One thing that Sufism and Buddhism teach is letting go: staying at a distance inside while you continue with your work. But to really understand that you do all that you can do, and then you give it to a higher power to help you and those of you working for justice. Because really, as a believer, to me we’re doing God’s work. And this is the work of all of the religions, as I understand them. We are — as Dr. King was noted for saying — attempting to build a beloved community.

We have to internalize those teachings as well as work to change the structures of inequality, of racism, sexism, homophobia — all of the things that we’ve been working against to change in our society and our world. So it’s the internal work of really centering, and understanding that this is a much bigger thing than I can change. But that I can do my part.

Johnson: A few minutes ago, you mentioned remembrance of God. I’m wondering how self-care and rest relate to the concept of remembrance of God, for you.  I think I can make that bridge in the Christian tradition, and also in the Jewish tradition. I don’t know about zikr and how that relates to self-care with respect to Sufism and Islam.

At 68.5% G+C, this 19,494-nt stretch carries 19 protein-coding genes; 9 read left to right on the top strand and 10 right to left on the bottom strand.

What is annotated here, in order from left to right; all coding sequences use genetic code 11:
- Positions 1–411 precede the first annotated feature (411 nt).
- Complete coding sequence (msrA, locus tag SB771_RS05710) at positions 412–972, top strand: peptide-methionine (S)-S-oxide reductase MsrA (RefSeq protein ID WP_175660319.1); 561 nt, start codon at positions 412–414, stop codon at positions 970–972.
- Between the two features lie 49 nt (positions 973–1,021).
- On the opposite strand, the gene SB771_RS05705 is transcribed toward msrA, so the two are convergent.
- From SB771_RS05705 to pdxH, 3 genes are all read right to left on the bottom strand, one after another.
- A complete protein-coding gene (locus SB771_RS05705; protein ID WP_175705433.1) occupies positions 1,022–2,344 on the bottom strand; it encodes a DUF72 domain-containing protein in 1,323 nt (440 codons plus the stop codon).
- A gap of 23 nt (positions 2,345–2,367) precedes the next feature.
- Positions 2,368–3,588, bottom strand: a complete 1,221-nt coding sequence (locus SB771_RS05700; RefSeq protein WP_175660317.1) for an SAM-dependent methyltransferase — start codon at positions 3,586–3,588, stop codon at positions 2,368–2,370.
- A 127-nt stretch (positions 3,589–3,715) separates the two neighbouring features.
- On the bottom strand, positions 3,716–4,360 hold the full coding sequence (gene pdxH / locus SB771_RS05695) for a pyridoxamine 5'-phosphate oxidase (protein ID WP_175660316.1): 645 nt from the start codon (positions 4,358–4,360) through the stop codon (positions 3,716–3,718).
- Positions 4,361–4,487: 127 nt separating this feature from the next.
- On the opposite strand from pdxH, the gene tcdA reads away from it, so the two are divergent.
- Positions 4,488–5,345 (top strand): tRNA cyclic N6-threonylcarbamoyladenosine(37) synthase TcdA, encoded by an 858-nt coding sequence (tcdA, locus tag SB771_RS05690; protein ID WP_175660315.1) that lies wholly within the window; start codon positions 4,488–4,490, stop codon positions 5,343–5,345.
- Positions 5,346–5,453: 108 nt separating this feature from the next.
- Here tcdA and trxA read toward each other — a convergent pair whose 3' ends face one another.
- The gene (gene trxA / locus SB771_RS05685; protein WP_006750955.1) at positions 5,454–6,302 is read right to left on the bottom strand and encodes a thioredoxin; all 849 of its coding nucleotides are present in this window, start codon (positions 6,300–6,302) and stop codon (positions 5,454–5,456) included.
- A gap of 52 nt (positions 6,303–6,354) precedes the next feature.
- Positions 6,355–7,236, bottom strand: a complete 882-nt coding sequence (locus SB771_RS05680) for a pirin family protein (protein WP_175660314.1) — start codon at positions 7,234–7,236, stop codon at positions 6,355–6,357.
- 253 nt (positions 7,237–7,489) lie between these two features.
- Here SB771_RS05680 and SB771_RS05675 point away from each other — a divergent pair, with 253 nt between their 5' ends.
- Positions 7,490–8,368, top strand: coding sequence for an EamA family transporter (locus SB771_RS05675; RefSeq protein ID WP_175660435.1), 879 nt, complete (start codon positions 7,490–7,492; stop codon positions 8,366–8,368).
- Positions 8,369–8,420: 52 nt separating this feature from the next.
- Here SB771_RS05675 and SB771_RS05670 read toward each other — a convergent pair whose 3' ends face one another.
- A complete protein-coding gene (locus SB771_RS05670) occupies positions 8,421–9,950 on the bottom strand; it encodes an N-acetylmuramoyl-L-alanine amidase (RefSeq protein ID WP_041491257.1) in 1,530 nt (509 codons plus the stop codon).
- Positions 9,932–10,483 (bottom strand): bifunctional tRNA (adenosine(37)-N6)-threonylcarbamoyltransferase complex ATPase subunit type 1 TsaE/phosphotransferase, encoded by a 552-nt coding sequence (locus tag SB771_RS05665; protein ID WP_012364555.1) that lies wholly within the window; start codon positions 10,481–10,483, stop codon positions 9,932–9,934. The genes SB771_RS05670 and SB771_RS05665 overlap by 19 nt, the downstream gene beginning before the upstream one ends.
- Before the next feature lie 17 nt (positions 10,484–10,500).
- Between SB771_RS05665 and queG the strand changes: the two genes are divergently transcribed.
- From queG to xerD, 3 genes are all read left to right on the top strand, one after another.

Dr. Simmons: Well, Islam is also one of the three Abrahamic faiths. So, while certainly there are practices that are different from what we have in Christianity and Judaism, for me, as a person raised as a Christian and only converting to Islam in my early 20s, I certainly have a sense of both traditions.

The whole idea of remembrance of God, or zikr, is both a practice and an effort to internalize the understanding that we are receptacles of God – or wisdom, light, whatever a person wants to call it — and that we are called upon to affirm that and realize that. As the physical form is the receptacle for this light, this wisdom, one has to take care of it; so that this light, this immanence, manifests through us and in our work that we do in the world.

Johnson: I know that some of the awareness that you’re describing is awareness that you came to after your years in the movement in Mississippi Freedom Summer and in other contexts. But can you talk to me about what that might look like in terms of spiritual practice, in the context of activism and organizing? What does that look like as we try to be in relationship with each other?